Monday, 20 March 2017

''A Place in the Sun'' (1951 film)- Review

Directed by: George Stevens
Released: 1951
Country: United States

Genre: Romantic drama

Rating: 4 out of 5


In ''A Place in the Sun'', Montgomery Clift plays the role of George Eastman, a poor relative of the wealthy Charles Eastman (Herbert Heyes), a wealthy industrialist. He is given a job by Charles Eastman in a factory owned by him. Meek and from a poor background, George is intimidated by the upper class lifestyle of the Eastmans and the people they associate with. In the factory, George meets Alice Tripp (played by Shelley Winters), a plain and simple co-worker and finds himself falling in love with her. However, he is soon befriended by Angela Vickers, played by the elegant Elizabeth Taylor, and he finds himself falling in love with her too. Angela, a renowned socialite, introduces George to the upper class society and their relationship gradually deepens. However, when he discovers that he cannot abandon Alice easily- for a reason grave and serious- he becomes confused and ultimately, the situation leads to disastrous consequences.

I started watching the film expecting it to be a simple romantic drama. However, the plot development and turns in the story astounded me. It was heartbreaking and emotionally intense. Monty Clift, Elizabeth Taylor and Shelley Winters brought their characters into life. As the protagonist, Monty Clift's performance is extremely powerful. I am not going to get into details as I definitely don't want to spoil anything, but- thanks to the screenplay and Clift's excellent performance- the character develops a great depth over the course of the film. Elizabeth Taylor is magnificent as the glamorous Angela, and the scenes she shares with Clift are truly memorable. However, I think Shelley Winters's performance stands out from the rest because of her character. I felt for her, I felt great sympathy for her character; she was trapped in situation and that is not her fault at all. The scenes by the Loon Lake are atmospheric- the atmosphere being pretty different from that of the rest of the film- and the calls of loon birds make the atmosphere even more haunting.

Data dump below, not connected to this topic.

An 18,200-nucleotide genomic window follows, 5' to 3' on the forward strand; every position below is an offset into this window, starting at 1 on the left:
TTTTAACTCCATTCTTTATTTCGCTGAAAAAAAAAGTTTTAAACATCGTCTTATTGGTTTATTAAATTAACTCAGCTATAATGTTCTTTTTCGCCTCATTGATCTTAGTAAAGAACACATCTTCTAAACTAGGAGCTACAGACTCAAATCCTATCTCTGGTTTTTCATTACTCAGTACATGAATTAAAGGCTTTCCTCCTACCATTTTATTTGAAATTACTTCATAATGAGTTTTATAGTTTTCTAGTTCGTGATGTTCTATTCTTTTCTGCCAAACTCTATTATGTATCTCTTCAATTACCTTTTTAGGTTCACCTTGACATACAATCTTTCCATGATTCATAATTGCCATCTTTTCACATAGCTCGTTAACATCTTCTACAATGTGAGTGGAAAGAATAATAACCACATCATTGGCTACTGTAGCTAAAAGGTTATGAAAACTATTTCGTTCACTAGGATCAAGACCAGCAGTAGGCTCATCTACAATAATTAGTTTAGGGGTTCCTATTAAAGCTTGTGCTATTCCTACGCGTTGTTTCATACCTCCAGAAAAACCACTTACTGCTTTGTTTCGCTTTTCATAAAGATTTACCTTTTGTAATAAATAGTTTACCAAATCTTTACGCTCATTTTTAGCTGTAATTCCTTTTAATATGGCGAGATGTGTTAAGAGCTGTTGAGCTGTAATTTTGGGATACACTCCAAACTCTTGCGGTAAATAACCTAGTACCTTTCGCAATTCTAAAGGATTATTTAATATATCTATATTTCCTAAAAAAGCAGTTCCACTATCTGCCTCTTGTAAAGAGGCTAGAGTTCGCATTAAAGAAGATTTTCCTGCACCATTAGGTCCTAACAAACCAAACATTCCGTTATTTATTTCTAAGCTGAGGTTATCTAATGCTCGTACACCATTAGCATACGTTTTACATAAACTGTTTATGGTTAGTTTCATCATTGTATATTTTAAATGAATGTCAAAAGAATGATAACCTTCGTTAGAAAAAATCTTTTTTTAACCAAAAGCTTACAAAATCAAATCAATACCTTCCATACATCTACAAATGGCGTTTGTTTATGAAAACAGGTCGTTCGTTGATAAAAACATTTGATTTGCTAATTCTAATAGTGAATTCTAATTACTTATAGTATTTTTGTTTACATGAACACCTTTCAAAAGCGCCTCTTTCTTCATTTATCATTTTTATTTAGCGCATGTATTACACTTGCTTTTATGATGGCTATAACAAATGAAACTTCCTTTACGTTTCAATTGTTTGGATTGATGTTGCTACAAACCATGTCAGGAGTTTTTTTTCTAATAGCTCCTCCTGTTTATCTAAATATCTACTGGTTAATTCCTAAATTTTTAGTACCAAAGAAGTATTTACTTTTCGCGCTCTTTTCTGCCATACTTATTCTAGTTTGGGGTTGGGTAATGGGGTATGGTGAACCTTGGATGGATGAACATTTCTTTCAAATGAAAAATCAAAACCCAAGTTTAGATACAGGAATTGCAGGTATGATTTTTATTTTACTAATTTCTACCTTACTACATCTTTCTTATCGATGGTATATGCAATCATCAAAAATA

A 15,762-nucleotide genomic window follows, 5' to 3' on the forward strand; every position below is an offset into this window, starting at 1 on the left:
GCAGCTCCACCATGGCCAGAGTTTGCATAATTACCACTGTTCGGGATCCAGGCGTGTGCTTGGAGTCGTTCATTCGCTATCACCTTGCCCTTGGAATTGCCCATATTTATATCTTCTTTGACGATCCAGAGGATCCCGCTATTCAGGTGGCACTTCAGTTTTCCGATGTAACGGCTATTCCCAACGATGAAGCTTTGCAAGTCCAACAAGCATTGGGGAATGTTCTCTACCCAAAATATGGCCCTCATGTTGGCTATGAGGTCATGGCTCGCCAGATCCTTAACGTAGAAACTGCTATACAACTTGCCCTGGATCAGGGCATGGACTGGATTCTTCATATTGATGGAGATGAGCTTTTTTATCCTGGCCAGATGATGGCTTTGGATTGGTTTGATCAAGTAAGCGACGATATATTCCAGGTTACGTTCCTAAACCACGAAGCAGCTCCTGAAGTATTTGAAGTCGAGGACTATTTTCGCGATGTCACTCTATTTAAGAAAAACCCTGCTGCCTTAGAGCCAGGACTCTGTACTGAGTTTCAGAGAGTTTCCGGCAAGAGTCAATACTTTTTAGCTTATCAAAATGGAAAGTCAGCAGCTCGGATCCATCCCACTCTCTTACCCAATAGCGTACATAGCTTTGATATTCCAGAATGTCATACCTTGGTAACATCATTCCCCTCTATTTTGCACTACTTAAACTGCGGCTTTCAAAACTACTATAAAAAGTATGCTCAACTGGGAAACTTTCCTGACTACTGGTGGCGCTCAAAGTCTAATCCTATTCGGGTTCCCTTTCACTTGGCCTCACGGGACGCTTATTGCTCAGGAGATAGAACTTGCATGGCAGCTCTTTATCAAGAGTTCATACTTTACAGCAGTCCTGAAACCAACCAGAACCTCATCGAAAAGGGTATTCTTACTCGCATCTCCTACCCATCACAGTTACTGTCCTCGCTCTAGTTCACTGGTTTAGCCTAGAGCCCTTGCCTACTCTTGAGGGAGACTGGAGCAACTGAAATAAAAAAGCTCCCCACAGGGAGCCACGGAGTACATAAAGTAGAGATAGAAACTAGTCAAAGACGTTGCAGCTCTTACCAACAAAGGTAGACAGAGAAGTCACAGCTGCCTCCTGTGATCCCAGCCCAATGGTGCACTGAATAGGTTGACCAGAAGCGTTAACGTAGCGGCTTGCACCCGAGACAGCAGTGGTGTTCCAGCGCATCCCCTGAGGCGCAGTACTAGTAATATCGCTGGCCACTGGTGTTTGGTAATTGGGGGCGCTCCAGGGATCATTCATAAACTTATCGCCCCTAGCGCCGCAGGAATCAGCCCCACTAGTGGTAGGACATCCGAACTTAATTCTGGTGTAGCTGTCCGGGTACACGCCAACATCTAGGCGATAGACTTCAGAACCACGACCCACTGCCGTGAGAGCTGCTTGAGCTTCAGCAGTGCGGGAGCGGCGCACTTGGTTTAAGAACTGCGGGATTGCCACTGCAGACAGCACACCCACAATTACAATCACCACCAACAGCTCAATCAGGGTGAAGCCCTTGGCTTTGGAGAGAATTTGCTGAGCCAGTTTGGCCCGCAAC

Ultimately, with its plot and character development, excellent screenplay, and great performances, ''A Place in the Sun'' turns out to be a heartbreaking and emotionally powerful film.  

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